Notice the addition of liberation-themed images in the video above. The use of the vernacular encouraged the development of folk Masses and thus reached the hearts of the people more readily—those people included priests as well. The writing and recording of these Masses, in forms that could be easily sung by the faithful, and with the fundamental Gospel theme of liberation, contributed to the spread of liberation as a social and political force in Latin America and, not only that, linked that liberation to the saving work of Christ and the faithful life Christians are called to live. Liberation, as a political force, was seen as a call to the faithful, thus countering the over-spiritualization of the faith, of interpretations of Scripture, and even of worship itself.
Bernard Gordillo writes of the power of the new Mass settings in Latin America and how they helped change the culture and enriched the faith [emphasis added]:
The Catholic Church underwent profound renewal during the 1960s. The bishops of the Second Vatican Council elected to engage the modern world in response to its social and political challenges. Catholics saw the church acknowledge them and adapt to their realities. The once steadfast celebration of the liturgy, a bedrock of sacred rituals, now addressed local or regional identity. Latin and plainsong gave way to vernacular languages, musics, and performance practices. Taking inspiration from this wave of change, Catholic musicians, writers, and artists created diverse musical settings and textual translations of the liturgy, in addition to innovative visual art. These developments took on particular resonances in Latin America, where the bishops of CELAM sought to confront systemic poverty and injustice by affirming the experience of the poor, as well as the social and political processes that would give rise to a theology of liberation. Singing was an abiding collective expression wherever concientización took place, not as a secondary feature, but as part and parcel of a ritual whole, forming a circular relationship between concientización, prayer, and song. This uniquely Latin American postconciliar ritual (concientización-prayer- song) was the fundamental building block of the liberation method for the Familia de Dios movement. The vernacular masses that emerged from San Miguelito, San Pablo Apóstol, and Solentiname musically embodied the community in reflection of its collective identity. They accompanied the transition of liberation practices from internal community building to outward social and political engagement, as enacted by postconciliar priests, religious, and lay people. If the origins of liberation theology lie in the experiences and critical awakening of the poor, they also lie in their expressions— spoken and sung. The Familia de Dios masses were thus musical emblems of this process within their respective popular church communities. They were liberation masses that sang of faith, hope, and struggle in a post conciliar world.3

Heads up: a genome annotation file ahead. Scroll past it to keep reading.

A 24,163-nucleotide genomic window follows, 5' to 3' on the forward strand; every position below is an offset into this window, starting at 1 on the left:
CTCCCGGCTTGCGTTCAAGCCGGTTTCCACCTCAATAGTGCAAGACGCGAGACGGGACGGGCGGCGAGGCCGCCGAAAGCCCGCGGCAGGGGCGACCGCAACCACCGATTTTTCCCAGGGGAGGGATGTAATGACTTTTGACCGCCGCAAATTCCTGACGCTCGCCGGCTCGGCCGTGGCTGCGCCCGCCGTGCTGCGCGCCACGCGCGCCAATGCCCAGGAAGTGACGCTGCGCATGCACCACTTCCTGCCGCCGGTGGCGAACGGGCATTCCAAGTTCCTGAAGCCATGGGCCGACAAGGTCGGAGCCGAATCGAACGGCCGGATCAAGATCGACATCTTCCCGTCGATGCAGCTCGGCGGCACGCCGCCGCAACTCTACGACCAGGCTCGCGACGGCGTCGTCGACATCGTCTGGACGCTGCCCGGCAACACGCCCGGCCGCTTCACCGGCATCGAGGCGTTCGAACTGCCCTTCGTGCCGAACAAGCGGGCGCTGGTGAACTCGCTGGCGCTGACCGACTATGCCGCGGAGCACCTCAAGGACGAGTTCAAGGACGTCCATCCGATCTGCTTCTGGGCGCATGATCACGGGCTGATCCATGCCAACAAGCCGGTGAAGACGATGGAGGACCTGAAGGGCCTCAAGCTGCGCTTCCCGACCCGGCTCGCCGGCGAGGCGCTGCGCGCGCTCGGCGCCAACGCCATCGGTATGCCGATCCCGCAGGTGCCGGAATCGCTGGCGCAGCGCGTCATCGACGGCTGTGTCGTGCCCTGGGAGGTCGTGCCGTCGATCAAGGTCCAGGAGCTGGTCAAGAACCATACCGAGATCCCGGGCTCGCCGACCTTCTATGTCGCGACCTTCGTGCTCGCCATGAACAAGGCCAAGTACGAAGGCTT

Consider, that after centuries of Christendom and the Church, in collusion with governments and ruling powers, seeking worldly power, after centuries of the Church protecting itself from the challenges and judgements of the Gospel and the often frightening workings of the Holy Spirit, a council, a new Mass, and a group of Latin American bishops took the risk and sought to allow worship that might address local and regional identity, getting the Gospel into the vernacular, and promoting the radical message of liberation. No wonder Liberation Theology took root in Latin America.
The Gospel is like a hidden treasure because nobody used to understand it, right? They used to read it to us in Latin, and they preached on it in a way that wasn’t even close to the true Gospel. And now we’re discovering it, as you might say: we’re finding a treasure.4
1Ernesto Cardenal, The Gospel in Solentiname, trans. Donald D. Walsh (Maryknoll, NY: Orbis Books, 2010), 122-123.
2Note: I have no personal history or real connection with Latin American histories or cultures. I am merely at the beginning of my own journey of discovery arising from my interest in Liberation Theology. My own background includes being a descendent of mixed European origins and having benefited from an American society whose economic opportunities, of which I have enjoyed somewhat, are connected to the plundering of Latin America.
3Bernard J. Gordillo, “Vatican II, Liberation Theology, and Vernacular Masses for the Family of God in Central America,” EliScholar, 2021, https://elischolar.library.yale.edu/yjmr/vol7/iss1/3/, 81.
4Ernesto Cardenal, The Gospel in Solentiname, trans. Donald D. Walsh (Maryknoll, NY: Orbis Books, 2010), 237.